Sometimes it seems like I follow the opposite of Thumper’s Rule. Even when I mostly like stuff, I’m prone to being silent until I spot a flaw to point out! Recently I’ve been less like that, but here I wanted to share two comments I made that admittedly followed that trend.
- Julia Galef Newcomb’s problem In her video, she explained how two different theories of decision making (“State of the World” Causal decision theory VS Evidential decision theory) seem to come to opposite conclusions in this paradox. Now that I’m revisiting this, I think the “state of the world” thing (as stated in the video) is a failure to actually be what it’s claimed to be: Causal decision theory. It’s stated as if the person’s choice will not cause the contents of the box. Yet that’s precisely the line of causation that the thought experiment tells you will take place. So any true Causal Decision Theory should accept that. Because of that mixup, my comment below might look like it isn’t totally addressing the position as stated in the video, I addressed causality, which is what really matters. By definition, causality determines what outcome (such as the contents of the box) will be caused. I said:
The two decision theories don’t predict different actions if done correctly. The state of the world isn’t just the contents of the box. It is also the decision maker, and the mind reading, the fact that the future is physically pre-determined, etc.. Given THAT state of the world, which to pick? You get the same answer as the evidential approach. Your idea of “the state of the world” has to depend on evidence anyways, and so does the “which action causes the best expected outcome” part.
It only seems that they give different answers because you are, essentially, approximating the answers, rather than computing them exactly. Or because you disagree on the state of the world. Maybe you disagree that the “state of the world” includes the fact that the future is pre-determined in some way (or at least functionally identical to determinism). But then you are simply rejecting the thought experiment, which dictates that this is indeed the state of the world.
Also, the correct answer can change (and both decision theories will agree) once the situation is not idealized. Once there is uncertainty. Then you need to use Bayesian decision making based on the values and probabilities. But also note that the values in this calculation don’t merely depend on the absolute value of the dollars, but also how important each outcome is in your life. For some people, it might be more important to guarantee that they get more than zero dollars (maybe they are starving poor) so taking the $1000 might be the only rational choice. For others, $1000 might not be enough (maybe they need ransom money immediately), so increasing the probability of the million might be the only rational choice.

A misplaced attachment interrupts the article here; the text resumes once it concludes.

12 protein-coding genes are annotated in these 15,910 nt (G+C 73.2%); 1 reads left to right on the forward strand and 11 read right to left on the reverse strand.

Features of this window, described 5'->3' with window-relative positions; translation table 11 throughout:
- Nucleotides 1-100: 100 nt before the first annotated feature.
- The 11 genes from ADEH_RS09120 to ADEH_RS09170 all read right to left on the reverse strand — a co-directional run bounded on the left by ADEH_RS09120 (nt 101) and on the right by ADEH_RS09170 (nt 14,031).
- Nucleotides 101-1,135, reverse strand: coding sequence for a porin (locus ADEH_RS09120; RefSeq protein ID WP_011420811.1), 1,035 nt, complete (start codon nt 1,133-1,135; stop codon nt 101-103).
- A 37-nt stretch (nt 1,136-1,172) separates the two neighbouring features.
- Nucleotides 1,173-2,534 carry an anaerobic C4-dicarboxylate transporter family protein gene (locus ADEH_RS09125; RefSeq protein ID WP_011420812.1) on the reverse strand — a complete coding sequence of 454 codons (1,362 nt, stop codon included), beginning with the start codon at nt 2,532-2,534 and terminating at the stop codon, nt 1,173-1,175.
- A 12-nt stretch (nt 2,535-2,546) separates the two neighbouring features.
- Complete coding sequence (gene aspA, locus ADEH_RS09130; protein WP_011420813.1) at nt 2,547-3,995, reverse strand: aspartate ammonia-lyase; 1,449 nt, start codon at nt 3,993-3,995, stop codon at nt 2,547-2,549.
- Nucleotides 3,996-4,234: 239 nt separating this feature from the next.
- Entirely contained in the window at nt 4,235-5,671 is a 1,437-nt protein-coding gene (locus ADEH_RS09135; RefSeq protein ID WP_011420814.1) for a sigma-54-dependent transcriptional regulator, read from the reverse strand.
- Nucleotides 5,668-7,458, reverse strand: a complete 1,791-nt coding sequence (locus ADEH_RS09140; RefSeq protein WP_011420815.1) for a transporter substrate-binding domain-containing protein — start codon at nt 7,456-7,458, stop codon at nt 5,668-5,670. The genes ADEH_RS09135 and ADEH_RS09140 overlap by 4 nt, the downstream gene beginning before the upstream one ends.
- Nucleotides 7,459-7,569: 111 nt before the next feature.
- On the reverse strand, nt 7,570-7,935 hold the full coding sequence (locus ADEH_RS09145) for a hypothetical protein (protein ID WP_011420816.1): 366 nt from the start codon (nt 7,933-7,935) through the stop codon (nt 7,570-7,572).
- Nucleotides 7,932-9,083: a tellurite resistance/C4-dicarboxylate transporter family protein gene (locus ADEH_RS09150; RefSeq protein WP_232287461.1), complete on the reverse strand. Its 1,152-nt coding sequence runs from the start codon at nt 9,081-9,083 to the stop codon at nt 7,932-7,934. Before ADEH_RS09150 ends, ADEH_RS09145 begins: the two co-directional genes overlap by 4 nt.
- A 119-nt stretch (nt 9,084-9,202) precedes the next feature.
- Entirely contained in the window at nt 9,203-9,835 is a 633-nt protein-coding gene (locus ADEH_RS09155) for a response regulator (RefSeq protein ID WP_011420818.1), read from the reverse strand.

(I also replied to several other commenters) Check out her channel! One of her videos even had advice for solving “paradoxes”, and when I watched that one I got the feeling maybe she’d even agree with my above comment.
- Also, Arthur Isaac Ecumenopolises He argued something to the effect of “since we value people more than we value heaps of unused raw material, it’s better (all else being equal) if all the unused material in the universe is turned into more people”. Hmmm. Maybe, if it increases our chances of finding people that are more perfect soul mates etc? And similar “lottery” situations, where you need to “buy more tickets” to ensure “winning”. Anyways, at the time, I said:
I have to disagree that more people is good since you said “all things being equal”. I take that to mean that a lesser number of people have nothing to gain by choosing one option over the other. That means more people would be entirely neutral, not good, but not bad either. You say intelligent life is more valuable than inanimate asteroids and dead planets. Of course that is true in at least two ways: first, the good that they can bring to other people. But eventually, if you have enough, I think more people will make no difference to anyone (except for those people who want to have children, but plenty of advanced nations have very low birth rates, so who knows). Second, intrinsic value. We are intrinsically valuable because we value ourselves. But that is different from valuing a state of the world where there are more people. Moral arguments, such as the trolley problem, work because people already value their own futures and such. In the trolley solution, it’s not because more people will exist, it’s because there is statistically less disaster. And we want to live in a world where there is statistically less disaster. People want us to make that world, and we want other people to make that world.